Reporting on Elections Accurately and Impartially: Training for Journalists in Fiji

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Jean MacKenzie leads a discussion on accurate and impartial reporting.
Publication Date: 
14 Mar 2018

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Fair and balanced media coverage during elections can foster transparency, provide opportunities for information and knowledge sharing, promote an inclusive electoral process, and serve as an effective forum for public debate, all of which strengthens democratic resilience. At the same time, biased media coverage can undermine election integrity. As Fiji prepares to hold its next general elections, strengthening the accuracy of election reporting and promoting informed electoral analyses is a critical priority. The International Foundation for Electoral Systems (IFES) helps journalists around the world strengthen their knowledge of the electoral process to promote effective and accurate reporting of elections. From February 20-22, 2018, at the invitation of the Fijian Election Office and the Media Industry Development Authority, IFES facilitated a workshop for journalists on importance of reporting on elections accurately and impartially throughout the election cycle.

There is a lot more to cover in the election process than the process itself – looking at minority groups and the issues they are raising. We [learned] that we can do this through collaboration/networking with CSOs including DPOs. – Workshop participant

Participants discuss reporting needed during the full election cycle.

Forty journalists from over 12 institutions including print, television and radio, attended the training, which focused on presenting international experiences and best practices on topics such as fundamental rights and freedoms, ethics of journalism, reporting through the electoral cycle and how best to be prepared to cover election campaigns and electoral processes. The training included a session on gender-sensitive reporting that looked at barriers to women’s participation and explored media’s role in countering gender stereotypes and promoting women as political decision makers.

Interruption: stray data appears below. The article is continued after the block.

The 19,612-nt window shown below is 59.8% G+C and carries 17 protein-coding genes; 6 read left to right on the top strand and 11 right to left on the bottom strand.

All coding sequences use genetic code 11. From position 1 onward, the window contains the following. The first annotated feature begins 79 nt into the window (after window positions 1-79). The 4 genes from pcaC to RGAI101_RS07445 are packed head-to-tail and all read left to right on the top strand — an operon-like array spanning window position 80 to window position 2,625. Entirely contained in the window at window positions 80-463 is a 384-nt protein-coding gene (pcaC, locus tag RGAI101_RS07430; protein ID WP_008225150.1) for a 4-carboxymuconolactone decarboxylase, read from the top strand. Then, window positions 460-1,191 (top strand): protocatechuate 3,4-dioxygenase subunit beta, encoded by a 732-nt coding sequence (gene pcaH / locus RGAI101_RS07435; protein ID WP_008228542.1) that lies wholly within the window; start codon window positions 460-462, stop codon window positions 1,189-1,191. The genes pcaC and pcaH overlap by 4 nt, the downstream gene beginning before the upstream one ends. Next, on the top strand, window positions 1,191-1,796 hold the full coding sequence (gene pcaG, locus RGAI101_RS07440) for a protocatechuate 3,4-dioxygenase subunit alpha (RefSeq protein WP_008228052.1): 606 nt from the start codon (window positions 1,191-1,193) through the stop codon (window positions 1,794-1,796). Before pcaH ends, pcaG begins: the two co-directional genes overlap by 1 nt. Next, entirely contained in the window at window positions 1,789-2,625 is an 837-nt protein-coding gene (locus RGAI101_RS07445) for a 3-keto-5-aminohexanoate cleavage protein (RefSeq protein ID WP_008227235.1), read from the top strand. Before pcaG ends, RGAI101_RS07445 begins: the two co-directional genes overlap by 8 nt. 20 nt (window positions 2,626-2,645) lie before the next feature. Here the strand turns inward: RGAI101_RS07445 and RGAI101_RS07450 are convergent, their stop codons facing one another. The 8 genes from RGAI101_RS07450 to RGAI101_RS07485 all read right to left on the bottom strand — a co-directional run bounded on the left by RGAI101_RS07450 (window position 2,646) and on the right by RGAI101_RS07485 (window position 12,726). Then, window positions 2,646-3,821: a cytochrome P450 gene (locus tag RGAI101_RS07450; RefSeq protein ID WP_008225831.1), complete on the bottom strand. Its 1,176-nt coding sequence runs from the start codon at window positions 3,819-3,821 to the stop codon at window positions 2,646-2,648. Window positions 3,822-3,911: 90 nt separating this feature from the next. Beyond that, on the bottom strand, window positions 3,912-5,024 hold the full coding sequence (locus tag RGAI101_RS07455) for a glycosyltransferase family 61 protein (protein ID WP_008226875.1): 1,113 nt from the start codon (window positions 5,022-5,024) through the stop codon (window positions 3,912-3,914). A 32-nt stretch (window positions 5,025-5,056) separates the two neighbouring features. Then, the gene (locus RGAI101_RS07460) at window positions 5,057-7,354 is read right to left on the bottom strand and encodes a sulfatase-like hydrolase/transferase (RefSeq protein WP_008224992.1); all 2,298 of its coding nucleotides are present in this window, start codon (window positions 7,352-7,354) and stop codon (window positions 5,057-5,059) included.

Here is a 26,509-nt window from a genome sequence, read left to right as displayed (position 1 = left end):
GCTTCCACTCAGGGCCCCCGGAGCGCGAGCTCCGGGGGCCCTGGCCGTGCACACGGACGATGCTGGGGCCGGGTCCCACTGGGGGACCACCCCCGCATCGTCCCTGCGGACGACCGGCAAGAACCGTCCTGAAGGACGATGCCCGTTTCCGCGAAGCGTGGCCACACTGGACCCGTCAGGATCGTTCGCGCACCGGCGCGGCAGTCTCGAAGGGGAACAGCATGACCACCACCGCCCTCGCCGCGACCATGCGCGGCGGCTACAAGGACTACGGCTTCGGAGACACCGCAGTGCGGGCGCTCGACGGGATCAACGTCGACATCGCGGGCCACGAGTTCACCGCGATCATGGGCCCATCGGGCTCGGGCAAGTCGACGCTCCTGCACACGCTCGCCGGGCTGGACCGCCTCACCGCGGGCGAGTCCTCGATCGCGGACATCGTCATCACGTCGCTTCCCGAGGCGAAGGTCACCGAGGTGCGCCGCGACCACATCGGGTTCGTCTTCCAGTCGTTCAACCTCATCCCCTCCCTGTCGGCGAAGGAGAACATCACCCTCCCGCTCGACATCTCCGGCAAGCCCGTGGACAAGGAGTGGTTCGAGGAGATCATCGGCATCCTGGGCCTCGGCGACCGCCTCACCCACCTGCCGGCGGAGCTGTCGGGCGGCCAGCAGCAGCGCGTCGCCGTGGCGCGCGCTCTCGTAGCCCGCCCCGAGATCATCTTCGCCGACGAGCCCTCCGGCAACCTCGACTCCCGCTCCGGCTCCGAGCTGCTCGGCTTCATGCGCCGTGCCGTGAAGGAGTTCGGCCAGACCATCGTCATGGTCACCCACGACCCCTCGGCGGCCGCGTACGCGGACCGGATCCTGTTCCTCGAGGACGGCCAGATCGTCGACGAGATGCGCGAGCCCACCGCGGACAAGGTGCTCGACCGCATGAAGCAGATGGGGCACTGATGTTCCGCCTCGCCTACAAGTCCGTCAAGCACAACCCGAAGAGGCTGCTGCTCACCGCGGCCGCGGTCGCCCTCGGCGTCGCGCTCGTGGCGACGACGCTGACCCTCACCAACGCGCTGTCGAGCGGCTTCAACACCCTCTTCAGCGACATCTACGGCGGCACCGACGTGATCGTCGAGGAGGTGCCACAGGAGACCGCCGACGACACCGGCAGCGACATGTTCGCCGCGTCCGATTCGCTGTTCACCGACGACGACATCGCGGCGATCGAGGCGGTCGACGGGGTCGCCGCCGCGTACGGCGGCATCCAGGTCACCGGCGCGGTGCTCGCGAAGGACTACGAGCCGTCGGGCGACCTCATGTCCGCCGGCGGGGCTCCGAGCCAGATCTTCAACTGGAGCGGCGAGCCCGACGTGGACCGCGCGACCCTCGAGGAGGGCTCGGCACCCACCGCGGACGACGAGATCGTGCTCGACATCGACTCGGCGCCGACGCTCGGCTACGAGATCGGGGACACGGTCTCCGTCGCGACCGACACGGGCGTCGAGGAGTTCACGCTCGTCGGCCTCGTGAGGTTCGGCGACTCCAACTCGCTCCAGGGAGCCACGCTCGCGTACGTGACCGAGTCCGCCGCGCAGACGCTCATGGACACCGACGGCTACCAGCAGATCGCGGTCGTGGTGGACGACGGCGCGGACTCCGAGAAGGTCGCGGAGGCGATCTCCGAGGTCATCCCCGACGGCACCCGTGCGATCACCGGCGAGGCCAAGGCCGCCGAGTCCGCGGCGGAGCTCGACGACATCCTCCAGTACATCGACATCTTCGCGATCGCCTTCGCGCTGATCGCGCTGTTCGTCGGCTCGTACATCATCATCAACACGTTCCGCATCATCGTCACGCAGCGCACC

Emphasizing the use of rights-based reporting techniques, journalists also studied integration of disability rights through person-first terminology and inclusive visual media, exploring the use of accessible formats to increase dissemination of information among all citizens. Journalists received practical guidance for making the case to editors that producing stories about disability inclusion is an essential part of covering elections. The training also included an election accessibility simulation that used wheelchairs and blindfolds to enable participants to understand the challenges faced by voters with disabilities on Election Day.

Understanding what hate speech is and looking at different ways to report on that has been very useful. – Workshop participant

The centrepiece of the training was IFES’ flagship election crisis simulation, which focused on the role of electoral stakeholders in addressing hate speech. Participants sought to balance the desire to mitigate electoral violence associated with hate speech rhetoric, and the principle of free speech. The simulation required participants to assume the roles of different election actors and identify opportunities to work together to promote positive electoral outcomes. Following the simulation, participants noted their increased awareness about the importance of understanding the legal framework that governs the elections, the importance of covering the full electoral cycle, understanding hate speech and being able to report on it, as well as the role of the media in promoting free and fair elections.

Simulation exercise engages journalists to respond to real life hate speech reporting scenario.